The N64's carts may have been an artistically motivated choice -- Nintendo's designers supposedly wanted to avoid the lengthy loading times that affected CD-based games -- but they amounted to business suicide. They offered incredibly limited storage space compared to CDs; they raised the costs of development (simply porting Resident Evil 2 to N64 cost a million dollars in an era where top-tier games rarely cost more than $2-3 million); and they caused N64 games to retail for $20-40 more than comparable PS1 games. N64 was bad business for everyone, including Nintendo... and it came right on the heels of the disastrous Virtual Boy.

Step right up and have your picture taken at the Pokemon Snap Station

Yes, the late '90s were a dark time for Nintendo, which a mere decade before had clutched the whole of the console gaming industry in a vice-like grip. The N64 era could have been the end of the legacy that began with the NES if not for a massive lucky windfall: The wild, runaway success of Pokémon. An unassuming role-playing game that launched quietly in Japan in 1995 for the slowly fading Game Boy handheld, Pokémon snowballed into a juggernaut through word of mouth. By the time Nintendo and Game Freak had reworked the patchy Japanese original for international release, three years later, Pokémon was a brand consisting not only of a game but also of toys, cartoons, cards, and more -- all of which arrived in concert with the Western versions of the game. The simultaneous onslaught sparked an instant global hit, selling millions of games and untold amounts of merchandise. While Nintendo didn't exclusively own the Pokémon brand, they held enough of a stake to rake in a huge fortune from the franchise's international popularity. That windfall helped keep things in the black for the company even as its marketshare shrank. And it had a side benefit, too: The Game Boy, that aging and technologically primitive handheld, suddenly got a new lease on life.

"Well, Pikachu, I like classical music, books, Italian cuisine, and long walks on the beach."

Nintendo was quick to take the Pokémon series beyond the limited bounds of the Game Boy. While the core games have remained handheld-based to this day, the character-driven nature of the franchise lent itself to any number of interpretations. On one hand, you had something like Pokémon Battle Stadium, which reduced the RPG concept down to a series of arena-based battles. On the another, you had the far more intriguing Pokémon Snap.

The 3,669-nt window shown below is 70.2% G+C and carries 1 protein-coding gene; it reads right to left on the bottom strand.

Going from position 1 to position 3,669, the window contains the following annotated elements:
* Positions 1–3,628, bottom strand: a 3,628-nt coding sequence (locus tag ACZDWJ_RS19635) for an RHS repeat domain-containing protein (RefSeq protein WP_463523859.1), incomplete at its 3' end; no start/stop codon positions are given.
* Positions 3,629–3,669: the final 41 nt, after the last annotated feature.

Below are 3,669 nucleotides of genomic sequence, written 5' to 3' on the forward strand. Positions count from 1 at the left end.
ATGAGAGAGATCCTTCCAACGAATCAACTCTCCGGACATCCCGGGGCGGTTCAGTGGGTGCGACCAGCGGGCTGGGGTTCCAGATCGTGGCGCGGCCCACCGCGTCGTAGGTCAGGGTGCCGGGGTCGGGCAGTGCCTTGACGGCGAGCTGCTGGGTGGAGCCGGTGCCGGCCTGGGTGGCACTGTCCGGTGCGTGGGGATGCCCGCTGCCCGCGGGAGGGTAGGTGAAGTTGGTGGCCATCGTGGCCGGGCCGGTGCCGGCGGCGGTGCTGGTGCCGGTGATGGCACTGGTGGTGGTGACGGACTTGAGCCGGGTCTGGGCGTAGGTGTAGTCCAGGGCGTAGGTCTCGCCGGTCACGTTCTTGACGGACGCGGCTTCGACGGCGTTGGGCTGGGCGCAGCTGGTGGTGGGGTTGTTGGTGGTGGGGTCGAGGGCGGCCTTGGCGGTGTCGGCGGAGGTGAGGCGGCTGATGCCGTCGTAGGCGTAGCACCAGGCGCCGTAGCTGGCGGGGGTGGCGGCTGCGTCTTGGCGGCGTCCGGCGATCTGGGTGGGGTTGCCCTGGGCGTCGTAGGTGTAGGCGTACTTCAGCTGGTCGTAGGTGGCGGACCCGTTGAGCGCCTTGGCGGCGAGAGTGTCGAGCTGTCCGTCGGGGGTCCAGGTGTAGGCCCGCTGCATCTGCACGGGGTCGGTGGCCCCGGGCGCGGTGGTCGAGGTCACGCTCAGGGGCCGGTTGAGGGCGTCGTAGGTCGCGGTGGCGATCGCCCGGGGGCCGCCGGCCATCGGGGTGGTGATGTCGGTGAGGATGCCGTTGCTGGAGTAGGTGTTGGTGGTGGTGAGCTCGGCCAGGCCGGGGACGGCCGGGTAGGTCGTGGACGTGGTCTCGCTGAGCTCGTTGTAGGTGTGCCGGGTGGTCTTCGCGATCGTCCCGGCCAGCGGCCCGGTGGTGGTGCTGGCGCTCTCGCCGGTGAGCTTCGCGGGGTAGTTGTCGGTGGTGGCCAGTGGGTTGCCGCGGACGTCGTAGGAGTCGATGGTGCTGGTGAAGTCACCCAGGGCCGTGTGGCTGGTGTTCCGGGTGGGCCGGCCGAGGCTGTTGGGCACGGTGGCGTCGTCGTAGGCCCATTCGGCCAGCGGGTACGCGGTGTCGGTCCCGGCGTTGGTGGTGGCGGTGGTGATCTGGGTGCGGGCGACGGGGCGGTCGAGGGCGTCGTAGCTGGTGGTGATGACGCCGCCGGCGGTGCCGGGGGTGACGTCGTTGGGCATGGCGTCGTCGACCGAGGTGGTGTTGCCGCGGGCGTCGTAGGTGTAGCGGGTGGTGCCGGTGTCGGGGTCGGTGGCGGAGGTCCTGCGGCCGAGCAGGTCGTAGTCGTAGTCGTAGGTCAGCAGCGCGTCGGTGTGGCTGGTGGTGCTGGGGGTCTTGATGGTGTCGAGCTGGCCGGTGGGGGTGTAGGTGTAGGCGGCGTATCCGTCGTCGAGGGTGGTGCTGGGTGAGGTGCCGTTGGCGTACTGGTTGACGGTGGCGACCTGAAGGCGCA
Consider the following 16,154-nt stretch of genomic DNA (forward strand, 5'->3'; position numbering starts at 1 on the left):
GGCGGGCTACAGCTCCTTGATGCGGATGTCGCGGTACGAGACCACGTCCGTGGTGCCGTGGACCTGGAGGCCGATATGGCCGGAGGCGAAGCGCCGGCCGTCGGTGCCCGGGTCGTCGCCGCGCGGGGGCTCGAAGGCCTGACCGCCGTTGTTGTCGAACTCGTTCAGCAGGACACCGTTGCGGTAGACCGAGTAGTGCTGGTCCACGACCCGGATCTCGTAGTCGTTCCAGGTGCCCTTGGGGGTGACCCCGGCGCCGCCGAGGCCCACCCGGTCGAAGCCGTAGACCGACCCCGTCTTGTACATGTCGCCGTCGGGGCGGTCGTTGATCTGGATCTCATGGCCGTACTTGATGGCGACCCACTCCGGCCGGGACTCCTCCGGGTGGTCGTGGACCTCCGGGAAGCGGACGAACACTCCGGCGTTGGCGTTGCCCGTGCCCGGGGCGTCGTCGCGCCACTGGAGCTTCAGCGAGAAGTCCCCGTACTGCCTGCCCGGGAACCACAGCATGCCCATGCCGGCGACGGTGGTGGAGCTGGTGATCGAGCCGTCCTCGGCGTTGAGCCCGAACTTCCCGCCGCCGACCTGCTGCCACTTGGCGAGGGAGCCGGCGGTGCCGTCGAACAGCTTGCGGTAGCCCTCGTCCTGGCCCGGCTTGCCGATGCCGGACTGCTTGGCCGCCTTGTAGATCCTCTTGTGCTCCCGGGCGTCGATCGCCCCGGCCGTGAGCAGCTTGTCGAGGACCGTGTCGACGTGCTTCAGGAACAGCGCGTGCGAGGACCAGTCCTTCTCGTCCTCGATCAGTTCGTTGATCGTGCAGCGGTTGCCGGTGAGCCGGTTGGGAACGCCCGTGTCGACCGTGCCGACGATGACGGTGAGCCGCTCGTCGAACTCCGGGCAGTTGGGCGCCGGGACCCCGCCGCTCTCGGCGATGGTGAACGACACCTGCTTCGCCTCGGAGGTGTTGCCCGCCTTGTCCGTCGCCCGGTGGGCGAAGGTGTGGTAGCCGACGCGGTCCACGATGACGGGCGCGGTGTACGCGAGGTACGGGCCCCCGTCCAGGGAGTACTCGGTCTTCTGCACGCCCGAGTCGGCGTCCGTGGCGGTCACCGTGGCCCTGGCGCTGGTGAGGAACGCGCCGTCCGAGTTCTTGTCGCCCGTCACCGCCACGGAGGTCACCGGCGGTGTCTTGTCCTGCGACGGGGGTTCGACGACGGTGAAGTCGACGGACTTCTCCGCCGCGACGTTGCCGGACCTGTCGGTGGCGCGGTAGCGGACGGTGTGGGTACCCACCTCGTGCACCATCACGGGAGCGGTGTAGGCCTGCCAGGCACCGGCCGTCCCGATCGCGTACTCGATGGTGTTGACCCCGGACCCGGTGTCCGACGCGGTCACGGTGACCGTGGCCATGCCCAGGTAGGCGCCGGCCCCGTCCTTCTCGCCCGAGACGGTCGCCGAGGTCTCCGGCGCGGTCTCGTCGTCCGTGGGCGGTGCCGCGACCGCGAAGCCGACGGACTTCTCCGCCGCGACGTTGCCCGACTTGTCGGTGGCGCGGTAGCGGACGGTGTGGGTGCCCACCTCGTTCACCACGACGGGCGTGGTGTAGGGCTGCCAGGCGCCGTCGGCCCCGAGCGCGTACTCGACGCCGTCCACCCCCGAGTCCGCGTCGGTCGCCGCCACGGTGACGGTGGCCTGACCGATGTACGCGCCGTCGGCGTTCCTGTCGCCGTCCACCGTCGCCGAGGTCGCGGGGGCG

Pokémon fans have clamored for the core RPGs to come to consoles for as long as the franchise has been around -- some feel the series is too good to languish in the "handheld ghetto." Snap disappointed those players by very decidedly not reproducing the RPG design of Pokémon Red and Blue on N64. It's a very different kind of game -- and, truth be told, a far more memorable one than a mere graphical overhaul of a Game Boy adventure would have been.

The idea behind Pokémon Snap wasn't really to go on a grand adventure in the world of Pokémon. Instead, it focused on the creatures themselves in a highly restrictive format that nevertheless demanded high-level play. Game Freak had created 151 unique monsters for their game, but in practice they amounted to little more than a collection of statistics for combat with the occasional in-world cameo for the sake of window dressing. Snap turned the focus entirely away from fighting, giving fans a glimpse of how pokémon behaved in the wild and how those wild combat powers translated into more mundane situations.

Nature may be cute and chubby, but ultimately even here it's still red in tooth and claw.

Snap's appeal came from the same place as that of the pokémon anime: It took the games, whose universe and characters were depicted with monochromatic minimalism, and rendered those concepts in more elaborate detail. Unlike the cartoon, however, Snap wasn't shackled to the misadventures of a dopey kid and his pet rat. Instead, it allowed players to enter the world of Pokémon for themselves and see the creatures interacting on their own: A virtual safari full of fantastic beasts.

Just as Pokémon Red and Blue could only really work on Game Boy -- this was around the time NCL President Hiroshi Yamauchi excoriated RPGs for appealing to shut-ins, putting his money where his mouth was by offering an RPG that actively fostered socialization through Game Boy's portability and connectivity -- so too could Snap only have worked on N64. The cramped confines of a cartridge wouldn't have been sufficient to contain games as expansive as the Pokémon RPGs in proper 64-bit 3D, but they had more than enough room for a simple on-rails safari adventure -- albeit one that didn't include even half the total pokémon species from the franchise's first generation.

Truth be told, Snap was basically little more than a rail shooter. The difference was that rather than shooting pokémon with guns, players shot them with cameras. This created a different form of challenge than the typical kill-or-be-killed take on the genre, encouraging players not to dominate enemies but rather to excel artistically. Given only a few film roll's worth of shots, how could you best frame each one? Timing, focus, and zoom mattered, and players were scored at the end of each journey to grade their talents as a camera master.

Snap even took on a life of its own through the Pokémon Snap Station, a location-based kiosk service that allowed fans to load up their Snap saves and create stickers from them. For a Pokémon-obsessed kid, it was the equivalent of taking their vacation pictures to the one-hour photomat.

The strangest thing about Pokémon Snap is that there's never really been a proper follow-up despite its popularity. One might think the 3DS, with its gyroscopic motion sensor and AR features, would offer a perfect home for a Pokémon Snap 2. With 10 times as many creatures available in the current generation as were present in the original Snap, there's certainly no shortage of opportunities for original photo scenarios. But as a historical artifact, Snap embodies Nintendo's savvy: Shoring up a weakness in one area by capitalizing on a popular brand in an unexpected but entertaining way.